Grady didn't know everything regarding Justin's relationship with his parents, so Justin forgave him for asking. "They don't exactly have the sort of connections that would be useful." Not to mention that his mom had flat out refused to let him move home again.
"And you think I'll be able to help?" Grady sat back, his frown making him look years older. "I don't have many connections here personally, but I can see what Zack and Max might be able to come up with. They're both well-known in the business community and can send out feelers."
Even having that small measure of a plan helped Justin relax. "I would appreciate that. And I won't be waiting around. I'll be talking to some headhunters to see what options are out there for me."
Grady nodded. "What about a place to live? Where are you staying?"
"I'm in a hotel for the moment. I only arrived this morning. I'll need to be out by the end of the week. I . . . don't have much in the way of accessible cash right now. I've pretty much burned up everything that I had in my savings."
Grady got to his feet so fast, Justin's breath caught. "Hang on. I have an idea."
"Wait, where are you going?"
"Just hold on. Stay there." He was out the office door before Justin had time to speak.
Typical Grady. Justin also rose, his back already aching from the thin padding on the seat and the awkward angle, and he stepped out into the main gym. This was such a strange place to find himself, the polar opposite to the libraries and bookstores he'd loved growing up. Sure, he'd spent his fair share of time in gyms over the years, mostly taking spin and kettlebell classes. They helped to relieve stress. But a boxing gym? Never in his wildest imagination had he thought he'd ever set foot in a place like this.
A man walked through the front door, catching Justin's attention. His blond hair spilled out the sides of a Blue Jays ball hat and his jogging pants were riding low on his hips. The man winked at Justin as he passed on his way to the changing room. It had been a long time since a man had turned his head. He'd grown so used to putting his personal needs second that he didn't know how to process flirting.
Not that he was about to chase the man into the dressing room and ask for his number. That wasn't Justin's style.
The handsome newcomer had apparently caught the attention of another gym member as well; the man was tall, with short-cut black hair and the most amazing crystal-blue eyes Justin had ever seen. His gaze met Justin's briefly, sending a full-body tingle rolling through him. The blue-eyed man blushed before he squared his shoulders and went back to hitting the heavy bag hanging from the beam.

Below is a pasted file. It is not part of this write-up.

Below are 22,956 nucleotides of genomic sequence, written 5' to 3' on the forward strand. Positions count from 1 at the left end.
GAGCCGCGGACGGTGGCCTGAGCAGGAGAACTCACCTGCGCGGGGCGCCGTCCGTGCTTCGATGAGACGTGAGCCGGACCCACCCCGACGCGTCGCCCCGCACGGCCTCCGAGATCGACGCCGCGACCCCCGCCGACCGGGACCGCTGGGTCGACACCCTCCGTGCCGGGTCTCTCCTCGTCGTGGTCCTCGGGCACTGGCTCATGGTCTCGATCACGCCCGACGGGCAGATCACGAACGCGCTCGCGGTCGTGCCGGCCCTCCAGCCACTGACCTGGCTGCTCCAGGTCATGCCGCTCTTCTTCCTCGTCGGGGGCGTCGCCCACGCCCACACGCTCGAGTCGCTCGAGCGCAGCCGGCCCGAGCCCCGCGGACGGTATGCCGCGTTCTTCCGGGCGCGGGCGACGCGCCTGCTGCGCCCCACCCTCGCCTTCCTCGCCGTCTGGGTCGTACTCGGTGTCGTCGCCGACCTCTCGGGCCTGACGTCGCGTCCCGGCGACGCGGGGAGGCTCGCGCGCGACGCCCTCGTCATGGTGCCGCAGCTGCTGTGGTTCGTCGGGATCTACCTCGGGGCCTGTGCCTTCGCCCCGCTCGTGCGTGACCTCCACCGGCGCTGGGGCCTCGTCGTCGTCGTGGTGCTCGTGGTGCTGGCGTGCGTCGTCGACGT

"Justin!" Justin turned at the sound of Grady's voice, surprised when he was flanked by Max and the third man from the picture. "This is Zack Anderson, owner of Ringside. Zack, this is Justin, an old family friend."
Justin shook Zack's hand, and couldn't help but assess his character through the strength of his grip. "Nice to meet you."
Zack was taller than him by a few inches, and his aura screamed businessman. "Grady here says that you need a job and a place to stay."
"Yes. He mentioned that you might have some contacts who you could put me in touch with." This wasn't a handout, simply a friend doing him a favor. No reason whatsoever to feel like a failure for accepting what was being offered.
"I do. I also have a proposition for you." Zack crossed his arms and looked at Justin in a way that made Justin sure he wouldn't like what was coming.
"How would you like to live and work at the gym until you find an alternative?"
Justin cocked an eyebrow. "Do I get to sleep in the ring? Or is there a cot in the locker room?"
Grady chuckled. "I told you he was a smart-ass."
"You did, and Justin, no, you don't have to worry about staying in here." Zack indicated for him to follow, and they moved farther into the building. "I own the whole building, and we've been working on getting the rest of it renovated now that the gym is mostly finished. There are a few apartments that I want to convert, maybe make them executive suites. Exactly the sort of thing that I could use someone to help me develop and promote." Zack led him to an internal stairwell and up to the third floor.
"Given all the work you did with Father, I figured you would have tons of insights." Grady's voice echoed in the stairwell. "What do you think?"
The hallway they stepped into was clean enough, though it was clear no one had lived up here in quite some time. Justin waited for Zack to unlock the door closest to them, before following behind him. The apartment walls were exposed brick, with large industrial-style windows lining one side. It was an open space, with a small, dated kitchen off to the left side.
There were also moldy cupboard doors, along with hardwood floors that had seen better days and the most unusual smell Justin had ever experienced in his life.
Zack moved through the empty space, growing more animated the longer he spoke. "It's not much now, but I have great plans for it. We've budgeted enough to convert one apartment immediately, which we'd use as a model to show potential clients. If you're interested, you can live here and help me with the development of the rental units until you find a better job."
Grady came up beside Justin and smiled. "He'd been talking about wanting to do this for a while now, but hadn't reached out to anyone who had the experience. It's a win-win for both of you."
Crossing the room to where Zack stood, Justin laced his hands behind his back. "Free rent and a small stipend while the renovations are underway. I won't be able to look for other employment while I'm working on this, and I do occasionally like to eat. I'll also need a budget and timeline to see if what you're proposing is feasible — I'm done trying to work miracles in my professional life. Grady burned that out of me. And the windows need to be opened up. I'm not sure I want to know what that smell is."
Zack grinned. "You and I are going to get along just fine." He stuck out his hand. "I'll do up a contract. You have a deal."
Justin shook on it and, for the first time since he left Vancouver, felt the pieces of his life slipping back into place.